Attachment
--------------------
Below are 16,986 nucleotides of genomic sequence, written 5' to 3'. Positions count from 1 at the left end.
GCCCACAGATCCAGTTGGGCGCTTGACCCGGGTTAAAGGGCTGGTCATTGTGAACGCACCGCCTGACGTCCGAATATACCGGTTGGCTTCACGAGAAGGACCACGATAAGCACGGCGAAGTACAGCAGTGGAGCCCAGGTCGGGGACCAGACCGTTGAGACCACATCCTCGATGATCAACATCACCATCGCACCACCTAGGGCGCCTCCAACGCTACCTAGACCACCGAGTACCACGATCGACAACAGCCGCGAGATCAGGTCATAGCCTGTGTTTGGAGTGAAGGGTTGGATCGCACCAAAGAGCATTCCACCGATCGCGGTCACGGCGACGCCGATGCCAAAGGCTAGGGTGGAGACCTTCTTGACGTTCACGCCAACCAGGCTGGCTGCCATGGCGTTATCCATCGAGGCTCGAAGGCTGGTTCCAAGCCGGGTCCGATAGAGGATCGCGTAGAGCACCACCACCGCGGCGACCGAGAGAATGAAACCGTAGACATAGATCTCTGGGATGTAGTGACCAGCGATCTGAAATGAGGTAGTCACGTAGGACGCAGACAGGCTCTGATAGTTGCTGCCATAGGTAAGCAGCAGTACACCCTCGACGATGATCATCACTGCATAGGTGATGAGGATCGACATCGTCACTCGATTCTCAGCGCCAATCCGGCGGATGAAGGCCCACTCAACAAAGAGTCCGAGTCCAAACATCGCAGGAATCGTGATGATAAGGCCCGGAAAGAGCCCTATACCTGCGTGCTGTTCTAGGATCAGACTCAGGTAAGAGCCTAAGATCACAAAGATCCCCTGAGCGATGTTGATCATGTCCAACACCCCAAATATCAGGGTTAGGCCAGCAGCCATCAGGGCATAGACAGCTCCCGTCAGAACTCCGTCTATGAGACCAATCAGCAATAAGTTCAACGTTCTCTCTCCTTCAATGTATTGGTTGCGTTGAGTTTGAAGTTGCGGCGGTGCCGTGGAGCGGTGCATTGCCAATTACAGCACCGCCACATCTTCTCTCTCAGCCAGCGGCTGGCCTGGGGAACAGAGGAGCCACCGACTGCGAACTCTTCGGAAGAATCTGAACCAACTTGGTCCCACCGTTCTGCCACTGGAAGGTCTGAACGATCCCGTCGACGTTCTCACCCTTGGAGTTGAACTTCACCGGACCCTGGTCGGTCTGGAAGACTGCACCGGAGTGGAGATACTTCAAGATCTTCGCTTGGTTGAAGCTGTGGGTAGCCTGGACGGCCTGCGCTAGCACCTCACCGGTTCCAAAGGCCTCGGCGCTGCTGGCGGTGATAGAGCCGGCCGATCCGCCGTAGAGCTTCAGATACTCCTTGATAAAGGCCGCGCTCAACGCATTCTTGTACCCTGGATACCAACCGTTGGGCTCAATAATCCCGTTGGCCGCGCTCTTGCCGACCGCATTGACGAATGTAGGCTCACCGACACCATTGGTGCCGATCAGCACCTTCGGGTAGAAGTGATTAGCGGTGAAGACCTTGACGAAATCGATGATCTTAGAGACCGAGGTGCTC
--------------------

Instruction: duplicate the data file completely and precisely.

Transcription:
Below are 16,986 nucleotides of genomic sequence, written 5' to 3'. Positions count from 1 at the left end.
GCCCACAGATCCAGTTGGGCGCTTGACCCGGGTTAAAGGGCTGGTCATTGTGAACGCACCGCCTGACGTCCGAATATACCGGTTGGCTTCACGAGAAGGACCACGATAAGCACGGCGAAGTACAGCAGTGGAGCCCAGGTCGGGGACCAGACCGTTGAGACCACATCCTCGATGATCAACATCACCATCGCACCACCTAGGGCGCCTCCAACGCTACCTAGACCACCGAGTACCACGATCGACAACAGCCGCGAGATCAGGTCATAGCCTGTGTTTGGAGTGAAGGGTTGGATCGCACCAAAGAGCATTCCACCGATCGCGGTCACGGCGACGCCGATGCCAAAGGCTAGGGTGGAGACCTTCTTGACGTTCACGCCAACCAGGCTGGCTGCCATGGCGTTATCCATCGAGGCTCGAAGGCTGGTTCCAAGCCGGGTCCGATAGAGGATCGCGTAGAGCACCACCACCGCGGCGACCGAGAGAATGAAACCGTAGACATAGATCTCTGGGATGTAGTGACCAGCGATCTGAAATGAGGTAGTCACGTAGGACGCAGACAGGCTCTGATAGTTGCTGCCATAGGTAAGCAGCAGTACACCCTCGACGATGATCATCACTGCATAGGTGATGAGGATCGACATCGTCACTCGATTCTCAGCGCCAATCCGGCGGATGAAGGCCCACTCAACAAAGAGTCCGAGTCCAAACATCGCAGGAATCGTGATGATAAGGCCCGGAAAGAGCCCTATACCTGCGTGCTGTTCTAGGATCAGACTCAGGTAAGAGCCTAAGATCACAAAGATCCCCTGAGCGATGTTGATCATGTCCAACACCCCAAATATCAGGGTTAGGCCAGCAGCCATCAGGGCATAGACAGCTCCCGTCAGAACTCCGTCTATGAGACCAATCAGCAATAAGTTCAACGTTCTCTCTCCTTCAATGTATTGGTTGCGTTGAGTTTGAAGTTGCGGCGGTGCCGTGGAGCGGTGCATTGCCAATTACAGCACCGCCACATCTTCTCTCTCAGCCAGCGGCTGGCCTGGGGAACAGAGGAGCCACCGACTGCGAACTCTTCGGAAGAATCTGAACCAACTTGGTCCCACCGTTCTGCCACTGGAAGGTCTGAACGATCCCGTCGACGTTCTCACCCTTGGAGTTGAACTTCACCGGACCCTGGTCGGTCTGGAAGACTGCACCGGAGTGGAGATACTTCAAGATCTTCGCTTGGTTGAAGCTGTGGGTAGCCTGGACGGCCTGCGCTAGCACCTCACCGGTTCCAAAGGCCTCGGCGCTGCTGGCGGTGATAGAGCCGGCCGATCCGCCGTAGAGCTTCAGATACTCCTTGATAAAGGCCGCGCTCAACGCATTCTTGTACCCTGGATACCAACCGTTGGGCTCAATAATCCCGTTGGCCGCGCTCTTGCCGACCGCATTGACGAATGTAGGCTCACCGACACCATTGGTGCCGATCAGCACCTTCGGGTAGAAGTGATTAGCGGTGAAGACCTTGACGAAATCGATGATCTTAGAGACCGAGGTGCTC